Mountain ranges in cold parts of the planet have classic, glacier-shaped good looks: sheer pinnacles that rise above U-shaped valleys and round basins called cirques. Some scientists have argued that glaciers limit the height of mountains by shaving off their tops, yet tall, horn-shaped peaks still dot the landscape in cold climates.
A new global analysis of peaks suggests that rather than limiting mountain height at high latitudes and altitudes, glaciers may make these peaks pointier and taller. By carving out U-shaped valleys, glaciers lighten the load of the mountain range, allowing the scraped-out piece of crust to float higher on Earth’s fluid mantle, like an unloaded boat.
“If you have very steep peaks and large, deep valleys, the load of the mountain range above the sea level is quite low,” said Jörg Robl, a geodynamics modeler at the University of Salzburg in Austria, “so even a thinner crust is sufficient to support very high peaks.”
Balances and Buzz Saws
A mountain’s elevation results from a balancing act between three main factors: tectonic uplift, isostasy, and erosion. Mountain ranges form when tectonic plates collide, forcing the crust to buckle and rise. The weight of accumulated rock causes the area to sink because of isostasy, iceberg-like behavior in which heavier chunks of crust float lower in the mantle than lighter ones. Erosion from water and ice wears away the mountains, counteracting the rise from tectonic forces but also leading to a boost from isostasy.
Since the late 1990s, scientists have debated whether glaciers limit a mountain’s height by shaving off the area above the snowline, a hypothesis called the glacial buzz saw. Others have argued that glaciers shield peaks from erosion, allowing the mountain to grow higher from tectonic forces. “It’s a big and hot and sometimes really brutal debate,” said Robl.
In a new paper in Earth and Planetary Science Letters, Robl and colleagues at the University of Freiburg in Germany and the University of Lausanne in Switzerland performed a global analysis of 16,000 peaks to identify relationships between mountain shape, peak height, crustal thickness, and climate. They report that high, steep peaks occur in heavily glaciated regions, suggesting that these mountains missed the buzz saw.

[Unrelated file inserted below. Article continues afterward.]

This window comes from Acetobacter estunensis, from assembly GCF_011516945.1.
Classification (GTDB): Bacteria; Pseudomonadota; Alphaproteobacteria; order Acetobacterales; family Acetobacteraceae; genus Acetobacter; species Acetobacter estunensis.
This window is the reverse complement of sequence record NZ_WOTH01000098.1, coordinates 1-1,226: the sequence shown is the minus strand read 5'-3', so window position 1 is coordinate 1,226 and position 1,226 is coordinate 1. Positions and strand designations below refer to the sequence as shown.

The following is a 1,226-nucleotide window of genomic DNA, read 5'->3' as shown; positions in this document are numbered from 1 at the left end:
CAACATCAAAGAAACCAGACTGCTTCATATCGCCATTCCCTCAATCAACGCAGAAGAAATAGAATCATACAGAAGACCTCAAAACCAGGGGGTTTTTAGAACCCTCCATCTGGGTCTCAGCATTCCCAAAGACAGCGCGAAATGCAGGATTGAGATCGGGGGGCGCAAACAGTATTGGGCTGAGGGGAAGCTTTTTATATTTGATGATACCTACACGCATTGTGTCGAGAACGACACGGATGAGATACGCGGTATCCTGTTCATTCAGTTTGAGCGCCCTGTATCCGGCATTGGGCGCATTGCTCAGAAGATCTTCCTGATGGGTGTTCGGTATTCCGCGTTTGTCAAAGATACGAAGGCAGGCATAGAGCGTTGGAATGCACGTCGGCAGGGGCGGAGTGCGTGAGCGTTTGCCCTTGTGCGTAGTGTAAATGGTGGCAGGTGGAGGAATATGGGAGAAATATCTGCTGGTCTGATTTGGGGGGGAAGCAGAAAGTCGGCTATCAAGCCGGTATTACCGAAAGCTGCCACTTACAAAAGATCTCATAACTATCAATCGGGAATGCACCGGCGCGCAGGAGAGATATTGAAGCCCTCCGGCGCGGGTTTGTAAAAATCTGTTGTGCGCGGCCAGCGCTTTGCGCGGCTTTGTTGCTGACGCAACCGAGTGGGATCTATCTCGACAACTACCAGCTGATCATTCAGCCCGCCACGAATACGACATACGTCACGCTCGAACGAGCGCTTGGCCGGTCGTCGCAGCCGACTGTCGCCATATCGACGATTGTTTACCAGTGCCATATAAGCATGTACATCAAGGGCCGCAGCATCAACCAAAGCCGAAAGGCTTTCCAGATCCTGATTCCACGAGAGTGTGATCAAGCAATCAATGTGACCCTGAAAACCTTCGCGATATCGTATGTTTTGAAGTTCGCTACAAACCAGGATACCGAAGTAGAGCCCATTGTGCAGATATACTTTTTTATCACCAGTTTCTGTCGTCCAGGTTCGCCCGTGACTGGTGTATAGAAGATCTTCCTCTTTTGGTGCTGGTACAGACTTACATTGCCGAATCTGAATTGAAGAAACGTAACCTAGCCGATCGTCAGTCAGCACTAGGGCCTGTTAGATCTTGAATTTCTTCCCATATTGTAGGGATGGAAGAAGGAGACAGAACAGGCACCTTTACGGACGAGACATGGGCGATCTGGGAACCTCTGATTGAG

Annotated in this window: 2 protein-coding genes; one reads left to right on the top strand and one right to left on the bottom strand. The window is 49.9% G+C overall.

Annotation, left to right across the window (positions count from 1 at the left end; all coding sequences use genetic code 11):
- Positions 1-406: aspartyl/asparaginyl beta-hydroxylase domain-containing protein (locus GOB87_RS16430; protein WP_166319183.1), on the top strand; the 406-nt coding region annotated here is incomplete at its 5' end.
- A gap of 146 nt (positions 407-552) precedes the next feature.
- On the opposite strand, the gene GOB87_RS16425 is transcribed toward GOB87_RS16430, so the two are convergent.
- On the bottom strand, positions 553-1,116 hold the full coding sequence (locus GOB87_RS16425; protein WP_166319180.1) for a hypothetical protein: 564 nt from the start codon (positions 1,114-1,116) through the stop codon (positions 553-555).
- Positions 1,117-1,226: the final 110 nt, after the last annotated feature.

Robl came up with the idea while mountain climbing at Westliche Zinne, a peak in the Italian Dolomites. “I was sitting on top of it and looking at all the mountain peaks and thought it might be a good idea just to have a look at spatial distribution,” he said.
Global Trends in Glacial Landscaping
Using satellite data from NASA, the team used a novel method to identify all peaks greater than 2.5 kilometers that rise more than 500 meters above the surrounding area. By imagining these peaks as cones and measuring the width of the base, they could determine steepness: The narrower the base of the cone was, the pointier the peak was. The scientists compared the peaks at different latitudes to the thickness of the underlying crust using an existing database of global crustal thickness.
Latitudes near 30°N and 30°S had the tallest peaks supported by the thickest crust, including mountains in the Himalayas and the Andes. Moving from 30° toward 60° latitude, mountain ranges had lower elevations overall but still supported tall, increasingly pointy peaks on thinning crust, such as Denali in the Alaska Range.
High latitudes have cold climates, so the scientists propose that the grinding action of millions of years of glaciers is responsible for the thinner crust underlying these mountains.
“I think they raised really interesting questions about the relationship between crustal thickness and glaciation—but didn’t answer them,” said Lindsay Schoenbohm, a tectonic geomorphologist at the University of Toronto Mississauga who was not involved in the research. She wants to see evidence on a smaller scale showing the effects of glacial erosion on crust thickness over time to back up these global correlations. Such evidence would be “pretty wild,” she said.
“The strength of this approach is its global character,” said Dirk Scherler, an Earth scientist at the GFZ German Research Centre for Geosciences at Helmholtz Centre Potsdam. “But it’s a controversial study when it tries to link peak climate with latitudinal trends and crustal thickness.” Scherler points out that by lumping mountain peaks together by latitude, the analysis risks overlooking other factors that affect topography and crust thickness, such as tectonic setting.
Now that Robl and his colleagues can model changes in topography driven by isostasy in response to erosion, they are incorporating those changes into their existing model of how mountain ranges evolve. By modeling climate, fluvial erosion from rivers, glacial erosion, and the feedback loops that occur when these processes interact, they hope to understand how these forces have shaped Earth’s stunning peaks.
—Patricia Waldron (@patriciawaldron), Science Writer